What To Know When Approaching A VC A Primer, and a few important tips.
What We Will Cover1. VC Econ 101 – Know Your Customer2. Profile of a Hot Deal3. The Stage/Company Match4. Getting a Meeting5. Pitch Essentials & Common Pitfalls6. The Match Making Process7. Some General Advice
Part I: VC Econ 101Raising capital is a sales effort, so you need to knowwhat motivates your customer to buy.
The Single Deal Axiom“Your company must exit at a pricethat repays your VC’s entire fund.” Typical VC funds are $200 million in size. Typical VC stake at exit is 10-20% Since Profit = Exit * %Ownership…
“Backable Early Stage”1. A Company with no business traction, but a great team and really amazing concept.2. A Company with really amazing business traction and a team that can execute.3. A Company with some exciting early traction and a solid team.IMPORTANT: Nobody but friends and family will fund abusiness with an unproven team and no traction!
Who Should You Target? Proof Points Team Strength
Reach Out Over Email Send a short thoughtful note Why they are a great investor for your company Why they should be excited to meet with you Attach a slick, scaled down pitch (10-15 slides) with the essential elements. Send these emails Tue-Thu. Partner meetings are on Mondays, and Friday emails get buried. Never send anything important late on a Friday
Be Persistent Anyone on the buy side in finance has a great barrage of incoming. Assume that your first note was glanced at on a smart phone and forgotten. Use your warm intro connection more than once and as a back channel. Good News – Getting a Meeting is by far the easiest part of the process. The hurdle rate for a meeting is low. Bad News – Getting a meeting does not mean an investor is interested. It just means they are allowing for the possibility they might one day be interested.
Must Have #1: TAMTotal Available Market = TAMTAM = ($ from one cust.) x (# possible cust.)If you are selling accounting software, your TAM is not theentire software market. It is (the number of firms thatwould possibly choose your software) x (their totalpopulation in the world.)
Must Have #2: The Ramp Your ramp exceed $40 million in year 4
Must Have #4: Concise Pitch Plan for 30 minutes of presenting time. If you plan to talk for an hour, there is no way on earth you will finish.
Other Important Tips… Avoid Slides that look like this one. There are way too many words on this slide. It is boring as hell, and the title doesn’t make an affirmative point. Never discuss valuation. Say how much you are raising, say if it is a note or equity, but don’t presume you are in a position to dictate terms. Pitch to a Partner. It is always best to pitch directly to a check writer. If you approach an associate and get turned down, it is very hard to recover.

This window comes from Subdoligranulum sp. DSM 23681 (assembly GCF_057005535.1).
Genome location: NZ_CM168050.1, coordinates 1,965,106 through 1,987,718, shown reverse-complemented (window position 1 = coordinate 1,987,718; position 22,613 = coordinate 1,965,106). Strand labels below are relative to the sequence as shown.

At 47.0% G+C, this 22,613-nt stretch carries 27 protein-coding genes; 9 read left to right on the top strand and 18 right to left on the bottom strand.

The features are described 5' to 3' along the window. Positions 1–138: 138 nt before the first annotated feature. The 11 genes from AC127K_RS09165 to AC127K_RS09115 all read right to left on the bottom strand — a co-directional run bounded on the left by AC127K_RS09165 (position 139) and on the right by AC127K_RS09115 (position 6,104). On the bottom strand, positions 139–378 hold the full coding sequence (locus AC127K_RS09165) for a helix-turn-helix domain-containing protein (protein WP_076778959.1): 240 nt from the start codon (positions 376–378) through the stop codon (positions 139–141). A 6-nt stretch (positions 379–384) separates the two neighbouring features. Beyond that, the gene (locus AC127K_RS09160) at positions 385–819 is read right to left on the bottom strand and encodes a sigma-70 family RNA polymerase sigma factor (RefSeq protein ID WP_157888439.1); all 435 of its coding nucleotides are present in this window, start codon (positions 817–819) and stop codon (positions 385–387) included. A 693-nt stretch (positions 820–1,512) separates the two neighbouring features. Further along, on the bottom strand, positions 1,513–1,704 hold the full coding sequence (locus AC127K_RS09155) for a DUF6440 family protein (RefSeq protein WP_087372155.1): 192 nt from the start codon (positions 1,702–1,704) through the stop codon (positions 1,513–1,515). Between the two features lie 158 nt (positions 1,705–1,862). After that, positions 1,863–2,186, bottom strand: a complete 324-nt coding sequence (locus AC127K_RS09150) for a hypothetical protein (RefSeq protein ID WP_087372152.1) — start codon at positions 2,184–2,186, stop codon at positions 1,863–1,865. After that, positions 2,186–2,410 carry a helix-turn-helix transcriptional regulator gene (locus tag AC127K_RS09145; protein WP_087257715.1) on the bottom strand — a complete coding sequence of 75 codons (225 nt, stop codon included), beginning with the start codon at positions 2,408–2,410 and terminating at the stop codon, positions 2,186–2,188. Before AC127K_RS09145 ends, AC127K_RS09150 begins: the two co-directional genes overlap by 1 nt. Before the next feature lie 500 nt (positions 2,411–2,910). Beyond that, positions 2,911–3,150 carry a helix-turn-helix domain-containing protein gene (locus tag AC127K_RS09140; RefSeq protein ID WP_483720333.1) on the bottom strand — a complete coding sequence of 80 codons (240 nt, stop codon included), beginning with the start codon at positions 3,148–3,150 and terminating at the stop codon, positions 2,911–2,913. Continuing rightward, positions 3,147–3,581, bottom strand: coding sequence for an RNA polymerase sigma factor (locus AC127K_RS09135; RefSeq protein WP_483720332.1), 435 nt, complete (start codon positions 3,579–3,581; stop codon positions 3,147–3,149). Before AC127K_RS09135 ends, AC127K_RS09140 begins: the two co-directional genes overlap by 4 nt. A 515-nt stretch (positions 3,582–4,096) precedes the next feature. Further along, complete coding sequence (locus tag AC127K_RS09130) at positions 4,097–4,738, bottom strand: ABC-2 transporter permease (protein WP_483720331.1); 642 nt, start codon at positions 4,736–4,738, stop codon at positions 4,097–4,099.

Your Goal is to get a2nd meeting. Get themexcited, and don’t bury them in detail.
Size Matters Bigger is not better They can take longer to make decisions They have more complicated decision making which makes it less likely they will say yes They tend to “upgrade the team” earlier. They always play for upside, and tend to turn down what the founders would consider attractive acquisition offers. The partners are often spread thinner, so you might not get much attention post investment.
Size Matters Taking biger fund money also has advantages for the founders: Larger firms are great for deals that require large amounts of cash rapidly Pharma Semiconductors B-C plays Large brand name funds attract follow-on capital and executive talent They can afford to pay up for deals they really want
Choose the partner not the firm Shared vision of target market evolution. Personal Chemistry Right mix of help and patience Know when to ask the hard questions Know when to leave you alone History of success –> has clout with partners.
Experience MattersYou don’t want this guy You want this guy (even after a 31-0 loss to Buffalo)
Talk to other Entrepreneurs Go to meetups, network, network, network Information is power and the more you know about the people you are speaking to the better Are they knowledgeable about your space? Have they done a lot of deals already from their current fund? Who are the decision makers and how do decisions get made (firm led or partner led)? With whom do they typically syndicate?
A Serious Commitment Once you take investment this is no longer your company no matter how much you own With great dollars comes great responsibility Share holders Employees Management team career paths
A Serious Commitment You have committed to do great things Once you take VC your new found friends have very real and very big expectations and its your job to meet them No small ball. Raising VC is an enabler not a milestone Many entrepreneurs think that once they raise VC they have made it! Your business is probably more risky now than before you took investment capital
Scott Johnson firstname.lastname@example.orgJim Schoonmaker email@example.comMatt Brendzel firstname.lastname@example.org